Every year, I try to read between fifty and sixty books. That’s about a book a week and seems pretty reasonable to me, especially when you factor in all of the blogs, magazines, comic books, and random Internetery that takes up a lot of my reading time these days. Then, at the end of the year, I go through my list of books read (yes, I keep a list), and recommend the best of them to you. And then you can go ahead and ignore me for a year until I do it again. [Read more...]
The folks at Northwest Review asked me to try again. I’m pretty sure that this came during my phase when a rejection meant REJECTED!!!! and I probably never tried again. Idiot Barry. When asked to “try again,” you always take that as a good sign and try again!
When the fabric between two worlds is ripped opened in this graphic novel, Ryoko Kiyami, a classic doe-eyed and beautiful manga boy, finds himself in a new reality, a strange place where the inhabitants all have proportional facial features, fail to leave lines behind them after a quick movement, and are actually quite vulnerable to injury in martial-arts showdowns. Ryoko’s disorientation only increases when the army major charged with his care instructs Ryoko to start classes at the local high school until the major can put the finishing touches on the machine designed to send Ryoko home. His exaggerated and literal expressions, which include a lovelorn look complete with floating hearts and a rain cloud that forces him to carry a mop around, make him an easy target for ridicule, and his affection for Marissa, the school’s queen bee, doesn’t help. Although the graphic novel starts out as a lovingly playful send-up of the tropes often found in manga and in more western-style comic books, it soon takes on a metafictive quality as Ryoko and Marissa recognize their roles as characters in a story and start to challenge the boundaries of their worlds. This heady premise, fortunately, does not negate any of the book’s wonderfully quirky and subversive humor; that humor, along with a nicely developed romance, gives Ryoko’s story an appeal that reach audiences beyond the mangamaniacs—though comic-book fans will nonetheless appreciate several of Lyga’s inside jokes. Ryoko is a fluid, stylized figure amidst the strong-jawed, heavily lined residents of Marissa’s world, completing the effect of an east-meets-west sensibility in the illustrations.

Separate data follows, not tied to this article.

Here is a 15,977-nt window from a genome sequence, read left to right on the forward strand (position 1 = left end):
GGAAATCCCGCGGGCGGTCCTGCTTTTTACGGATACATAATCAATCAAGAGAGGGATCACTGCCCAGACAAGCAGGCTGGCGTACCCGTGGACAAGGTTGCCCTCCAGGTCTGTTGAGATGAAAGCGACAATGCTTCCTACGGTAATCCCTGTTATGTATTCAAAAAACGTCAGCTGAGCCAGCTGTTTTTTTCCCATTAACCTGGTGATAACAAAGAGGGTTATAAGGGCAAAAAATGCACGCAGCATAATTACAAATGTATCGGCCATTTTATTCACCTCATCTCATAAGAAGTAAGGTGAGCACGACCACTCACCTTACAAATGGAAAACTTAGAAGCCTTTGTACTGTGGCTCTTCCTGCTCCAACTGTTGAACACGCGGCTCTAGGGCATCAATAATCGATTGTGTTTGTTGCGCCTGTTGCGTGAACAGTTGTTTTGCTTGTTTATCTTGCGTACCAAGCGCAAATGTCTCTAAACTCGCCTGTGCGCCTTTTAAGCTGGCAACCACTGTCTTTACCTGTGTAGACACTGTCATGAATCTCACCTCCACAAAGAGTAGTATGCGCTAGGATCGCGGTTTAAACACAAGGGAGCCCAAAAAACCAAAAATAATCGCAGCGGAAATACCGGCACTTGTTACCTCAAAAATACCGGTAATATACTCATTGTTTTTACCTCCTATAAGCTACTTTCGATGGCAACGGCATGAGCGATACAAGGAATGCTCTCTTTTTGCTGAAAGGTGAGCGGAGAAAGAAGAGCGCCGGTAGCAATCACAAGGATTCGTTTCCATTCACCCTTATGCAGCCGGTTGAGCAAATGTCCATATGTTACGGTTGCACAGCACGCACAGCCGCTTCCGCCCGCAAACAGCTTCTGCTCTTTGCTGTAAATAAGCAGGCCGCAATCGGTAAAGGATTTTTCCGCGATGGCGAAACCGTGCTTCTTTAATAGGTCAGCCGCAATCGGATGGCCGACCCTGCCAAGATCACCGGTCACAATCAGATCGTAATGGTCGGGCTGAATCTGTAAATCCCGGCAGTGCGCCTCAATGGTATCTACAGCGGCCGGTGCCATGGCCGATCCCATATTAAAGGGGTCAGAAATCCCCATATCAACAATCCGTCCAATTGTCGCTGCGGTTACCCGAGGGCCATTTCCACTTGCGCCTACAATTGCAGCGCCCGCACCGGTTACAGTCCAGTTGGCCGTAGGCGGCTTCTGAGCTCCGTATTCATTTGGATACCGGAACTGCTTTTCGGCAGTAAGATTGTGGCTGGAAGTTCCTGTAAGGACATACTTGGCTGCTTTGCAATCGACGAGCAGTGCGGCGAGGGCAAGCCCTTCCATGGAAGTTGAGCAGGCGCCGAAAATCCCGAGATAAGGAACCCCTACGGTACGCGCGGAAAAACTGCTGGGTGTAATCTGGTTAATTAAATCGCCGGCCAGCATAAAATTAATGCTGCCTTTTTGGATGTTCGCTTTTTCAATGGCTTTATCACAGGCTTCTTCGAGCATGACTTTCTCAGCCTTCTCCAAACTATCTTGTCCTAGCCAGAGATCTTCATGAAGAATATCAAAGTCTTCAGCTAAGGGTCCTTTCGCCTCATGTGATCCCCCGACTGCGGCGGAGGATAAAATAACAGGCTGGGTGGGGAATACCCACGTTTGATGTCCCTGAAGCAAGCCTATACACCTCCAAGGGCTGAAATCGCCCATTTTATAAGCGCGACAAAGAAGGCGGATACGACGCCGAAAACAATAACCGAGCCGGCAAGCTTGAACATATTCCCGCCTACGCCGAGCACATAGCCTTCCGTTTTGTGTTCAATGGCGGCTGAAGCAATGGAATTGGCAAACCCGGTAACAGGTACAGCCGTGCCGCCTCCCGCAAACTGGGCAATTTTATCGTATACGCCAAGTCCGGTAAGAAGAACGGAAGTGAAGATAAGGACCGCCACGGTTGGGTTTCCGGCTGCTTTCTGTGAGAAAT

Happy Boxing Day!
It is absolutely killing me that I can’t find my personal copy of the comic below right now. At one point, I owned — for some reason — two copies of this majestic piece of art, and now I apparently own none. Ah, well.
In the spirit of the season, I present to you: Superman and Santa Claus!
And of course they’re fighting the Toyman!
(From DC Comics Presents #67, March 1984. Cover by Jose Luis Garcia Lopez.)
I Hunt Killers is still four months way from its official U.S. release date, but I’m pleased to announce that another country has jumped on-board the international serial killer love train. The fine folks at Boekerij, in Holland, have snapped up the Dutch rights to the series, adding the land of tulips and windmills to the list of countries to be subjected to my depraved blatherings.
Thanks to everyone at Little, Brown and Boekerij for making this happen!